Fiche 9 Third-parties' personal data (names, signatures, contact details, ...)
Documents fully or partially released under Regulation (EC) No 1049/2001 may contain the personal data
of staff of outside
entities2 and/or of other individuals external to the Commission.
As regards signatures and other personal data, access is in principle denied unless specific conditions are fulfilled. Current administrative practice:
Names of outside individuals, who are not public figures
3 acting in their public capacity,
are normally withheld
unless the following (successive) conditions are fulfilled4:
o the applicant substantiates a necessity for a specific purpose in the public interest5 (demonstrated
by express and legitimate justifications or convincing arguments) to obtain access to these names;
o the institution considers that there is no reason to think that the transmission would prejudice the
legitimate rights of the individuals concerned (for instance, if the data subject has unambiguously
given his/her consent or his name is proactively published under the applicable rules6)7;
o or, where there is any reason to assume that the data subject’s legitimate interests might be
prejudiced, the institution considers the transmission proportionate for the specific purpose
brought forward by the applicant, after having demonstrably weighed the various competing
interests; there must be no less invasive measures available, taking into account the principle of
If these conditions are not fulfilled, services should redact the respective names with reference to Article 4(1)(b) of
Regulation (EC) No 1049/20018. The same applies to functions
to the extent that these enable the individuals to be
If consultations are not possible for lack of time or other practical constraints, the institution has to assess the
possible prejudice and weigh the various competing interests based on the information available, and taking
into account whether the individuals concerned have, in their personal capacity, an institutionalised role in the
EU’s policy-making process9. In case of doubt, it is advisable to err on the side of caution, so as to avoid
potentially adverse consequences for the data subject concerned of which it has not been possible to
substantiate the likelihood and magnitude set off against the purpose of the transmission.
are withheld following a similarly restrictive approach regardless of the person's level
. This is justified by the specific risks (forgery, identity theft) involved.
1 As regards the names and functions of Commission staff, a specific Guidance note e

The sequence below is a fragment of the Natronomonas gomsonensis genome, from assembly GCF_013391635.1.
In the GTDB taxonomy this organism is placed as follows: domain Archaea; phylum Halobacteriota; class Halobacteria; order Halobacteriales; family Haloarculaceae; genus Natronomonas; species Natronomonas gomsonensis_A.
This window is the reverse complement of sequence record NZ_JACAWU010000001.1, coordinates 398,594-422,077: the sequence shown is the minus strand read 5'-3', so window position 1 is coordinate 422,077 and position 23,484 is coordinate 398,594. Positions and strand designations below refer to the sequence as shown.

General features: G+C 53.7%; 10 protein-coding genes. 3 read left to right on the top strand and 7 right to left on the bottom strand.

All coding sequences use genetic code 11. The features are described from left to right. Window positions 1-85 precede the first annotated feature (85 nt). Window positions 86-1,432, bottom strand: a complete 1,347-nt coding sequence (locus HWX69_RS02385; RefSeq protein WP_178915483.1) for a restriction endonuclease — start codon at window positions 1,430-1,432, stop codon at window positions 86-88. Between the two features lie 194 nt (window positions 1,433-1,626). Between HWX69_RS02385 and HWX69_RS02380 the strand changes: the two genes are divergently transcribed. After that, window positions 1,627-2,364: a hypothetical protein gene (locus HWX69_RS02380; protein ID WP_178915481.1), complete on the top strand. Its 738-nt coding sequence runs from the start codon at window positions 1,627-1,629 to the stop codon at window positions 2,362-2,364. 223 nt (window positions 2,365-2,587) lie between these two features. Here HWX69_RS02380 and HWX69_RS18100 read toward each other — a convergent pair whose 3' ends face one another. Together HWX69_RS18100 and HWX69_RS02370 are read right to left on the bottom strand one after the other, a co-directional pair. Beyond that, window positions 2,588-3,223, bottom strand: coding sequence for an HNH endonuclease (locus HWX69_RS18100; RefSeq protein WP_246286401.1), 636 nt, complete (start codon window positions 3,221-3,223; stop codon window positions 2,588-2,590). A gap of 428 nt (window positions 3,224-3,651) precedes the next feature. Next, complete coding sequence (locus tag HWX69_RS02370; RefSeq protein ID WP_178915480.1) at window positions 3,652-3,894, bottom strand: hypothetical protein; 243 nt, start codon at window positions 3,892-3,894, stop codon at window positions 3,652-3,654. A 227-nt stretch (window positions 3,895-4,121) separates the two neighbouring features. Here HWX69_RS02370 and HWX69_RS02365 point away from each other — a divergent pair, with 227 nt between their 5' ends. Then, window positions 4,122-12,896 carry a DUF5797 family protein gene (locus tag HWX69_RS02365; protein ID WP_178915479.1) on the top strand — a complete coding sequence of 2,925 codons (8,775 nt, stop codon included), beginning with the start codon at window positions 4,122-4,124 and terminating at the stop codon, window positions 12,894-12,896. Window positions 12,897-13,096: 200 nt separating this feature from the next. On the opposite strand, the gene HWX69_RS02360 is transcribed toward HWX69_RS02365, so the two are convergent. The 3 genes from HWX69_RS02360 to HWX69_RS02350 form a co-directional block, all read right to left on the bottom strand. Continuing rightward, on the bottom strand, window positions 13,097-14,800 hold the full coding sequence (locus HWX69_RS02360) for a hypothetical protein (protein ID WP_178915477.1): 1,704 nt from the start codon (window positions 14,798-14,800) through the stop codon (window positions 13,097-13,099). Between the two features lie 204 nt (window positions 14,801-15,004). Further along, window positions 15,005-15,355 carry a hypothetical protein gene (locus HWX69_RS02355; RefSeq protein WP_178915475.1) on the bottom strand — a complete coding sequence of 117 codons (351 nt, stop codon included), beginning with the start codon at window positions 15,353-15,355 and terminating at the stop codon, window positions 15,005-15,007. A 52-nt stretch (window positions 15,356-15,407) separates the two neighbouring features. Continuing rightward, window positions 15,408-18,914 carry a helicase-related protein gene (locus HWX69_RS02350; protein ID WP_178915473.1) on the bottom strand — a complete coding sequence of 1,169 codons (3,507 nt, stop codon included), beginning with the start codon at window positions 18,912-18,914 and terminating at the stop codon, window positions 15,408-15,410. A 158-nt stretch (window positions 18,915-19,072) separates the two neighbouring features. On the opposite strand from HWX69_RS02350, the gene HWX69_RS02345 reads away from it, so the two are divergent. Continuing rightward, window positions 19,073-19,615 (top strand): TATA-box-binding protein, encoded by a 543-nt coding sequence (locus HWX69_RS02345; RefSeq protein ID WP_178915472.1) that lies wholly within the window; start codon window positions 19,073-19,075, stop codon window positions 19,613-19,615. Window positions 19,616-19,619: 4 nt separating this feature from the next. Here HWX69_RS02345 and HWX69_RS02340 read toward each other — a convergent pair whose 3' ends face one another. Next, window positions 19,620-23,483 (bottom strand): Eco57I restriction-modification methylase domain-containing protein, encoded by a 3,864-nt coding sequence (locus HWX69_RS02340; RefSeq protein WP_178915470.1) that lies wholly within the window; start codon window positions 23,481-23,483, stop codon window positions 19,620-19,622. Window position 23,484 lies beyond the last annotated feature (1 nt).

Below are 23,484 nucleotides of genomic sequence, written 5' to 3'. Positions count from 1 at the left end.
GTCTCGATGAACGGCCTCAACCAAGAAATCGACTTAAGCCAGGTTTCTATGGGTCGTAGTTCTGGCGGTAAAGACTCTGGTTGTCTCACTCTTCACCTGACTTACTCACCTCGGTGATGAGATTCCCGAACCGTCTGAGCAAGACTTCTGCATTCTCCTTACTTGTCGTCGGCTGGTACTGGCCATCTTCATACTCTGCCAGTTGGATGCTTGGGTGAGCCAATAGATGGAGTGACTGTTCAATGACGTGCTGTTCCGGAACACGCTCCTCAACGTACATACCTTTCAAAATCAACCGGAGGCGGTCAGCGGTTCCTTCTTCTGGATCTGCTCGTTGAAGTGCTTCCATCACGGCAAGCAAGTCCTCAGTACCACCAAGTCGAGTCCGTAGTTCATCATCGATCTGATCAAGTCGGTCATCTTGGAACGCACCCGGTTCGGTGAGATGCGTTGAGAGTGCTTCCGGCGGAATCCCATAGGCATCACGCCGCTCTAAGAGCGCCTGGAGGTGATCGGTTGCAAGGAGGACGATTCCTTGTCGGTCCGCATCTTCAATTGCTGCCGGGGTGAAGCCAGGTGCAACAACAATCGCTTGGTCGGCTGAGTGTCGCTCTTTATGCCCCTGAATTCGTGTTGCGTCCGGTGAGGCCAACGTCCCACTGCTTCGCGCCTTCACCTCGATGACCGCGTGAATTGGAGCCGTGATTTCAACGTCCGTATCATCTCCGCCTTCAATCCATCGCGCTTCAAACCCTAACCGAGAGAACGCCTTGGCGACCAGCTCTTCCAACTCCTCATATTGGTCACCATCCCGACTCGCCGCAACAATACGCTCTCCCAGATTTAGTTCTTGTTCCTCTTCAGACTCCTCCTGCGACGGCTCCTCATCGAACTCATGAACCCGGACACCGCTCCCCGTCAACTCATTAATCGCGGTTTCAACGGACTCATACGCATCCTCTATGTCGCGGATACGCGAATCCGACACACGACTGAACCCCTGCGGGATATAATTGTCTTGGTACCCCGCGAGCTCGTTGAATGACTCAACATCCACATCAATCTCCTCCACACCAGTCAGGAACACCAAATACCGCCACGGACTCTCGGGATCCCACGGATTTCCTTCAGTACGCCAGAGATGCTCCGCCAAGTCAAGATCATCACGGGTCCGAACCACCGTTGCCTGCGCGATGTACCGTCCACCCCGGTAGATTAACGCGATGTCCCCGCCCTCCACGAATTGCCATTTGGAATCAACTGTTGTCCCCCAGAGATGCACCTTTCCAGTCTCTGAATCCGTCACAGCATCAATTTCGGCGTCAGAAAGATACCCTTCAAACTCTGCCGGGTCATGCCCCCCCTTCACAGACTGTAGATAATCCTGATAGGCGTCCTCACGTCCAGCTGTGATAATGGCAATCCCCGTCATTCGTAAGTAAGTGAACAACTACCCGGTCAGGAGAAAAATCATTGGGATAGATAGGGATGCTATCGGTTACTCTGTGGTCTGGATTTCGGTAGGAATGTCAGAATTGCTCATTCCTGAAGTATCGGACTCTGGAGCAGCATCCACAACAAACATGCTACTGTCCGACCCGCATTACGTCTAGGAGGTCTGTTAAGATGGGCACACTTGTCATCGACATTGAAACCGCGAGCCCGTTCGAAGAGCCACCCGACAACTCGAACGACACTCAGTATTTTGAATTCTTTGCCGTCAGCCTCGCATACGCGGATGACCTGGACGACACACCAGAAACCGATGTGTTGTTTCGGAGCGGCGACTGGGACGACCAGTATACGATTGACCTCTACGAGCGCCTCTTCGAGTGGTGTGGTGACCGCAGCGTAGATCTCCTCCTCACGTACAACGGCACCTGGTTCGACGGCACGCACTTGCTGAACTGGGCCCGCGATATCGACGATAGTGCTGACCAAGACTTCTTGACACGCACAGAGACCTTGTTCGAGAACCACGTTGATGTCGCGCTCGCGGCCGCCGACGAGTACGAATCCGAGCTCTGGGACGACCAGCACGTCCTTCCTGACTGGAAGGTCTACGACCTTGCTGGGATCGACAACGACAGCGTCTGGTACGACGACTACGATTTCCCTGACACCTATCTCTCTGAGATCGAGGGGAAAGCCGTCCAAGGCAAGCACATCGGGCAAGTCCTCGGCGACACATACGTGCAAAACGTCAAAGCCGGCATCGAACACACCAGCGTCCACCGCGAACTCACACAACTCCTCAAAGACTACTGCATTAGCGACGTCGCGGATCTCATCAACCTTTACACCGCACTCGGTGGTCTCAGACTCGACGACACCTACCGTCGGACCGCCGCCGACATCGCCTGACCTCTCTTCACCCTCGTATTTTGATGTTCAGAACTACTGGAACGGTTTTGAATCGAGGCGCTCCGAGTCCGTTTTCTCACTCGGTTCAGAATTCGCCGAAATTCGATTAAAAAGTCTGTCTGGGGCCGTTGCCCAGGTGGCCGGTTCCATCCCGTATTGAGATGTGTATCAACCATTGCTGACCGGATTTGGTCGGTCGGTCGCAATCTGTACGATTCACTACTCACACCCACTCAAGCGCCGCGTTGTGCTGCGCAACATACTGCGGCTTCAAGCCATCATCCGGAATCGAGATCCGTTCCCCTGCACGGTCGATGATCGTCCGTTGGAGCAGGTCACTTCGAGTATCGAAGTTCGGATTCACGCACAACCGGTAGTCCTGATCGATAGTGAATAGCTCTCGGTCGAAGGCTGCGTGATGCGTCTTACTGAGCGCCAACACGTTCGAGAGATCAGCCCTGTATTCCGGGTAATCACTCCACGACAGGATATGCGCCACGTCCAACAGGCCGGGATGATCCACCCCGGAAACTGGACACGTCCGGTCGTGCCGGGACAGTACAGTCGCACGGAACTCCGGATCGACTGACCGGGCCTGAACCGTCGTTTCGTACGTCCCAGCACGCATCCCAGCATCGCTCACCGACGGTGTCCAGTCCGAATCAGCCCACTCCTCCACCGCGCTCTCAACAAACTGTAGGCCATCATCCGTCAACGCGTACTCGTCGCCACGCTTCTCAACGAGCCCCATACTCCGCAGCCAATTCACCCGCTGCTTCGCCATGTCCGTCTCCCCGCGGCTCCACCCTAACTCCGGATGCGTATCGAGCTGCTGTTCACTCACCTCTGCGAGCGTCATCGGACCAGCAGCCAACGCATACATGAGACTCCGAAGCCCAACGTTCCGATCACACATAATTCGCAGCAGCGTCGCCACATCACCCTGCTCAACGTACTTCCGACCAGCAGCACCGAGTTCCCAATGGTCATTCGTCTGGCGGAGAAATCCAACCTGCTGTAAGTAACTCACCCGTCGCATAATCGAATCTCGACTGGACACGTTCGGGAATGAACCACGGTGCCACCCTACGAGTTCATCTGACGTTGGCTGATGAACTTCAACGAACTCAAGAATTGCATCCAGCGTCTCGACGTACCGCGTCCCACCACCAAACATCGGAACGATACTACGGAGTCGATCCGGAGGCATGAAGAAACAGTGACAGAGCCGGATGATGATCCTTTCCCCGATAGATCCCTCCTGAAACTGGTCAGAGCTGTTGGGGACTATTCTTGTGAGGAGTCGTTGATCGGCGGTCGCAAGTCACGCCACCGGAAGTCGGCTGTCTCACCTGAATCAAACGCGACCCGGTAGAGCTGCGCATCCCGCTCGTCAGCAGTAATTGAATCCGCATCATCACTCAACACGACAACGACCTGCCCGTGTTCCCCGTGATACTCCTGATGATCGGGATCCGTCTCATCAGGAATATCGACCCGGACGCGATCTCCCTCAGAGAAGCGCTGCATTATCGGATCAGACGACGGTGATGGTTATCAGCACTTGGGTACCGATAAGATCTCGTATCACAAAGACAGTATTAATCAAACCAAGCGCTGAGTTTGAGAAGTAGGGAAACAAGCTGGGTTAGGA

2 Private company/ firm, NGO, association, other institution, body, agency, Member State, third country, international organisation.
3 As regards the names of a public figure acting in his or her public capacity (such as President, Head of State, Minister, State Secretary,
Ambassador, Permanent Representative, head of the regional administration, mayor, Ombudsman, MEP, Secretary-General, Director-
General, etc.), their names are in principle disclosed, as indicated by the 2010 opinion of the European Data Protection Supervisor.
Principal Church officials such as Cardinals, the Apostolic Nuncios (Heads of the Mission of the Holy See to the European Union or to other
countries), the Archbishop of Canterbury (who is the principal leader of the Church of England) etc. are also considered public figures; their
names are in principle disclosed. On the contrary, the names of lower church officials should be protected.
4 As required by Article 9(1)(b) of Regulation (EU) 2018/1725.
5 As specified in Recital 28 of Regulation (EU) 2018/1725, ‘[t]he specific purpose in the public interest could relate to the transparency of
Union institutions and bodies’.
6 This is, for instance, the case as regards the publication of the names of self-employed individuals in the Transparency Register.
7 If the applicant has not established that it is necessary to have the data transmitted for a specific purpose in the public interest, the
institution does not have to examine the absence of any prejudice to the person's legitimate interests.
8 Cf. standard letter “Partial access personal data redacted EU EEA third countries", available on the dedicated website:
9 As was the case for the expert groups to which the Borax
The same applies to contact details
(address, telephone number,…) and other personal data
as defined in point (1)
of Article 3 of Regulation (EU) 2018/172510.
Case T-121/05, Borax
, judgment of 11 March 2009;
Case C-28/08 P, Bavarian Lager
, judgment of 29 June 2010;
Case C-127/13, Strack
, judgment of 2 October 2014;
Case C-615/13, ClientEarth
, judgment of 16 July 2015;
Case T-115/13, Gert-Jan Dennekamp
, judgment of 15 July 2015;
Joined Cases T-639/15 to T-666/15 and T-94/16, Psara et al.
v European Parliament
, judgment of 25 September
Examples of confirmatory decisions and a summary of relevant case-law are available on the Commission's access-
to-documents webpages on My Intracomm
The full text of judgments of the EU Courts can be consulted on the website of the ECJ: www.curia.eu.
Mise à jour : 30 March 2020
10 The two last bullet points apply to information which is not yet in the public domain. If names are released, the other personal data in the
documents requested which are already in the public domain can also be released.